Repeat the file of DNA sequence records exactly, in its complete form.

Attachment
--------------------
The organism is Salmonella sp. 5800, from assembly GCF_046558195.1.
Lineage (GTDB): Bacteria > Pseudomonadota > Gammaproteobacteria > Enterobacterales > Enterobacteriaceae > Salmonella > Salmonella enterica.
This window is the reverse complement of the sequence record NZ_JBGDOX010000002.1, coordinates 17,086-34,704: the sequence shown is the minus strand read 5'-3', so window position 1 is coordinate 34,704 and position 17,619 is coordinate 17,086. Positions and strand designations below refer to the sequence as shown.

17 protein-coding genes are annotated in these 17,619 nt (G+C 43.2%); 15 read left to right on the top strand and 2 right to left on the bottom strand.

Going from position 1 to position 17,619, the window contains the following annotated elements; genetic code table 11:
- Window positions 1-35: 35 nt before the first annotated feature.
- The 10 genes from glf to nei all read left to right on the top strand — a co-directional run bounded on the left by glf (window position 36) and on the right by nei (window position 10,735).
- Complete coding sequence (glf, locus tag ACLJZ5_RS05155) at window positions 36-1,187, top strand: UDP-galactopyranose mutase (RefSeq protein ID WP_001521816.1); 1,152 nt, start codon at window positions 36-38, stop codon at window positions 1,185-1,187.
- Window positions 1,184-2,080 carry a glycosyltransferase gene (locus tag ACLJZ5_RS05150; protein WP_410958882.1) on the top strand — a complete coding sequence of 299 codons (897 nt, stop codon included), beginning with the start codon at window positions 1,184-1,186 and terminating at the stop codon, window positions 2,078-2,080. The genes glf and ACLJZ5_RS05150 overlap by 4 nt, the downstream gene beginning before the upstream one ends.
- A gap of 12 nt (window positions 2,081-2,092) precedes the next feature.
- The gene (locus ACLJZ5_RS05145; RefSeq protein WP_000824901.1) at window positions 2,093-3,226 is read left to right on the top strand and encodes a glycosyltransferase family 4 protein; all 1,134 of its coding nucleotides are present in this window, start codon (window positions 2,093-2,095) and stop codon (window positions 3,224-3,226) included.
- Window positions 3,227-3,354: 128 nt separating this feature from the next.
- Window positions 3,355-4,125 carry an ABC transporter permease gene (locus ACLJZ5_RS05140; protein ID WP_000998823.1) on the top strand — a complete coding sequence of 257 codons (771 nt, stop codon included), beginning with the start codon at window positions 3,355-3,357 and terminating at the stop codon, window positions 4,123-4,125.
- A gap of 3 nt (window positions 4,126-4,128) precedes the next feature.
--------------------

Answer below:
The organism is Salmonella sp. 5800, from assembly GCF_046558195.1.
Lineage (GTDB): Bacteria > Pseudomonadota > Gammaproteobacteria > Enterobacterales > Enterobacteriaceae > Salmonella > Salmonella enterica.
This window is the reverse complement of the sequence record NZ_JBGDOX010000002.1, coordinates 17,086-34,704: the sequence shown is the minus strand read 5'-3', so window position 1 is coordinate 34,704 and position 17,619 is coordinate 17,086. Positions and strand designations below refer to the sequence as shown.

17 protein-coding genes are annotated in these 17,619 nt (G+C 43.2%); 15 read left to right on the top strand and 2 right to left on the bottom strand.

Going from position 1 to position 17,619, the window contains the following annotated elements; genetic code table 11:
- Window positions 1-35: 35 nt before the first annotated feature.
- The 10 genes from glf to nei all read left to right on the top strand — a co-directional run bounded on the left by glf (window position 36) and on the right by nei (window position 10,735).
- Complete coding sequence (glf, locus tag ACLJZ5_RS05155) at window positions 36-1,187, top strand: UDP-galactopyranose mutase (RefSeq protein ID WP_001521816.1); 1,152 nt, start codon at window positions 36-38, stop codon at window positions 1,185-1,187.
- Window positions 1,184-2,080 carry a glycosyltransferase gene (locus tag ACLJZ5_RS05150; protein WP_410958882.1) on the top strand — a complete coding sequence of 299 codons (897 nt, stop codon included), beginning with the start codon at window positions 1,184-1,186 and terminating at the stop codon, window positions 2,078-2,080. The genes glf and ACLJZ5_RS05150 overlap by 4 nt, the downstream gene beginning before the upstream one ends.
- A gap of 12 nt (window positions 2,081-2,092) precedes the next feature.
- The gene (locus ACLJZ5_RS05145; RefSeq protein WP_000824901.1) at window positions 2,093-3,226 is read left to right on the top strand and encodes a glycosyltransferase family 4 protein; all 1,134 of its coding nucleotides are present in this window, start codon (window positions 2,093-2,095) and stop codon (window positions 3,224-3,226) included.
- Window positions 3,227-3,354: 128 nt separating this feature from the next.
- Window positions 3,355-4,125 carry an ABC transporter permease gene (locus ACLJZ5_RS05140; protein ID WP_000998823.1) on the top strand — a complete coding sequence of 257 codons (771 nt, stop codon included), beginning with the start codon at window positions 3,355-3,357 and terminating at the stop codon, window positions 4,123-4,125.
- A gap of 3 nt (window positions 4,126-4,128) precedes the next feature.